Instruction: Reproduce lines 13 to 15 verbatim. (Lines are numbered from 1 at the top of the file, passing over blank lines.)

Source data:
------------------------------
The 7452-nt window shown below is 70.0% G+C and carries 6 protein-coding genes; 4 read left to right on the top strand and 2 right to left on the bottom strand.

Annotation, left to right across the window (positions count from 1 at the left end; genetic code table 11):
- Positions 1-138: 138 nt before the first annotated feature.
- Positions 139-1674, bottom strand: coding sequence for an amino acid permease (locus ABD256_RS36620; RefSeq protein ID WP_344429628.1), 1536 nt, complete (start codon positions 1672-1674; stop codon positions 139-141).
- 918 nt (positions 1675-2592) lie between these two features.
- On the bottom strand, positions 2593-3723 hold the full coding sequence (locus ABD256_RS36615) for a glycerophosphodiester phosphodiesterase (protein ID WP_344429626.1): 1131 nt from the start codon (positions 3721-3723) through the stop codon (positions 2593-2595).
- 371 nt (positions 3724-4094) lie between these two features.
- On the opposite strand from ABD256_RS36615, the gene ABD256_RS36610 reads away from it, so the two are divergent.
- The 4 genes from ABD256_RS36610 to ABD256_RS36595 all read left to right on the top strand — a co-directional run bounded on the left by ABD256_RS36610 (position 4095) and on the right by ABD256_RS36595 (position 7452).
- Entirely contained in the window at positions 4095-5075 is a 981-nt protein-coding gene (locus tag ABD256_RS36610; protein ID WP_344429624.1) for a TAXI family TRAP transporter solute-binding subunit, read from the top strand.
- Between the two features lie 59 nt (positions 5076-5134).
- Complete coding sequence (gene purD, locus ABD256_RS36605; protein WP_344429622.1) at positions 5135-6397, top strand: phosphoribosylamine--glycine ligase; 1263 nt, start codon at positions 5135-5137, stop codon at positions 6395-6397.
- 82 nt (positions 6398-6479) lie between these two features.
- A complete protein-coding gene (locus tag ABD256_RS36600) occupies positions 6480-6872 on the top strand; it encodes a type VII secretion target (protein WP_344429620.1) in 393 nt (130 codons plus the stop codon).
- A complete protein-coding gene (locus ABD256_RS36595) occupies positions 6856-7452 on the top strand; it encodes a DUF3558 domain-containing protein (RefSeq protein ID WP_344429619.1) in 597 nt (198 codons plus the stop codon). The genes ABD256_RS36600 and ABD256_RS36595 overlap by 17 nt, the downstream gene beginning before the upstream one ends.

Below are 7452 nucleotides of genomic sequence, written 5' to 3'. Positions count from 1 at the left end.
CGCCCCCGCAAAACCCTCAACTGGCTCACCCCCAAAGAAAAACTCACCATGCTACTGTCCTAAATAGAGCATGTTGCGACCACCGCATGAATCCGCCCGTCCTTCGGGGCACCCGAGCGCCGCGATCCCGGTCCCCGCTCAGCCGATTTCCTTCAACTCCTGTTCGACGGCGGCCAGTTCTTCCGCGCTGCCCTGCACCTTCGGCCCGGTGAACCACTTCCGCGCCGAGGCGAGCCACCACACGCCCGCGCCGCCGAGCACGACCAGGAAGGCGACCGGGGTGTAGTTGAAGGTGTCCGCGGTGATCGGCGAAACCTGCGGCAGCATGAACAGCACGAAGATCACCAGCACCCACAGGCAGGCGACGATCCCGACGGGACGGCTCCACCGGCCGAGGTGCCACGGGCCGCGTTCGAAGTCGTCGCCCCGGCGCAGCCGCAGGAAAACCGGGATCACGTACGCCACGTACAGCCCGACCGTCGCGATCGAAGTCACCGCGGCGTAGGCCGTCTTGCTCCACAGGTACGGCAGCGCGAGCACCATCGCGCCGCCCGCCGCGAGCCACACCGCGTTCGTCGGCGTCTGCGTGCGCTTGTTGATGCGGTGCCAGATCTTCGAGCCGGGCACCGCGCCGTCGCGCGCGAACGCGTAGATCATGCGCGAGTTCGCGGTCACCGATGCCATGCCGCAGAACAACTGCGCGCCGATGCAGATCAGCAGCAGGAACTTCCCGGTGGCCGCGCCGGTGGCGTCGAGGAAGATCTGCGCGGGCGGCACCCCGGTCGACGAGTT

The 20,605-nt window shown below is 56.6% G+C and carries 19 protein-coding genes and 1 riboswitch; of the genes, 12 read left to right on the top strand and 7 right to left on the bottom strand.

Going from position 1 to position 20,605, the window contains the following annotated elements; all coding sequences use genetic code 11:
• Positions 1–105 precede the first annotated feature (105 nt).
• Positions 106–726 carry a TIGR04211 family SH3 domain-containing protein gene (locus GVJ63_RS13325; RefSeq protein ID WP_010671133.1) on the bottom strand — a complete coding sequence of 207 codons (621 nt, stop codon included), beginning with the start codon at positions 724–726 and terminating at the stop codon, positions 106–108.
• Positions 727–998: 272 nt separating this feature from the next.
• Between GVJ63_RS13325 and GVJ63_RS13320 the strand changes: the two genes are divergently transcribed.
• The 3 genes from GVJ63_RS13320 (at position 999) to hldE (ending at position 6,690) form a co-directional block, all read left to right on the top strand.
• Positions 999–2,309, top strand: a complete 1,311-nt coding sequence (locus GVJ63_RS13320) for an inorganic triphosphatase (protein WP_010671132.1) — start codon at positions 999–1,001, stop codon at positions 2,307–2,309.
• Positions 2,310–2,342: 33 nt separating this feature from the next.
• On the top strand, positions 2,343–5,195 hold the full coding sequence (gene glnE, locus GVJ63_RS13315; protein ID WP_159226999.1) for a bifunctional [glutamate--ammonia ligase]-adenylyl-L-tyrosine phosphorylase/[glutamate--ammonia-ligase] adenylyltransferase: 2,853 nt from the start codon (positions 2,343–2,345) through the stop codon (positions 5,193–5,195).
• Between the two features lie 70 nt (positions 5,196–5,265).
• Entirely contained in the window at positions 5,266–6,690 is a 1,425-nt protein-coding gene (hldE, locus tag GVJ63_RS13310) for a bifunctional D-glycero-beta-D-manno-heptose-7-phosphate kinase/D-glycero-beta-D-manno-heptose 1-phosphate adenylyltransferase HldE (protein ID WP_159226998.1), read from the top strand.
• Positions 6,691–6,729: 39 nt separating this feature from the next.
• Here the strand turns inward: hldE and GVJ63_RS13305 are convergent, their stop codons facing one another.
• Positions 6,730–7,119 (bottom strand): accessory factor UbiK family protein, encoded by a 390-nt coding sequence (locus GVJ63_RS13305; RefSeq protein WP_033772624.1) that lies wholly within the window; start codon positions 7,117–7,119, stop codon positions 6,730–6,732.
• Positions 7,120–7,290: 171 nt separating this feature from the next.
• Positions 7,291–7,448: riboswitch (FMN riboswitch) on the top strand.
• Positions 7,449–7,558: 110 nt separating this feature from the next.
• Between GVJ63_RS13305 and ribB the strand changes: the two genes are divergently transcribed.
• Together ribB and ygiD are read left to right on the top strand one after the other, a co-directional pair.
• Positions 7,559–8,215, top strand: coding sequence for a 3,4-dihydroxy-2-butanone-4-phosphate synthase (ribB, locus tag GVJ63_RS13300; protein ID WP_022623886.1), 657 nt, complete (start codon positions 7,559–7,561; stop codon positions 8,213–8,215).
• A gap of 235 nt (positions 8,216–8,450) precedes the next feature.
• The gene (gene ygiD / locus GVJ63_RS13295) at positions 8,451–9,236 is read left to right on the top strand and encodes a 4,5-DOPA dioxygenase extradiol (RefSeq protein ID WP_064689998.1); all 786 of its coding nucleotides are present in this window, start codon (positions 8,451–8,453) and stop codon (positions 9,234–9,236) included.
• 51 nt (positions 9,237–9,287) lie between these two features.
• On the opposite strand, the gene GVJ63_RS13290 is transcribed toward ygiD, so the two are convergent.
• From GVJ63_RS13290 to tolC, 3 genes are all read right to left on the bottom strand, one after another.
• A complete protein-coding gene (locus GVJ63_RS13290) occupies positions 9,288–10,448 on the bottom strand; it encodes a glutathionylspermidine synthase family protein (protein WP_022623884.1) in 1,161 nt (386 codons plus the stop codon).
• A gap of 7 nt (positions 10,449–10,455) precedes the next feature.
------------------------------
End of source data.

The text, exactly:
- 82 nt (positions 6398-6479) lie between these two features.
- A complete protein-coding gene (locus tag ABD256_RS36600) occupies positions 6480-6872 on the top strand; it encodes a type VII secretion target (protein WP_344429620.1) in 393 nt (130 codons plus the stop codon).
- A complete protein-coding gene (locus ABD256_RS36595) occupies positions 6856-7452 on the top strand; it encodes a DUF3558 domain-containing protein (RefSeq protein ID WP_344429619.1) in 597 nt (198 codons plus the stop codon). The genes ABD256_RS36600 and ABD256_RS36595 overlap by 17 nt, the downstream gene beginning before the upstream one ends.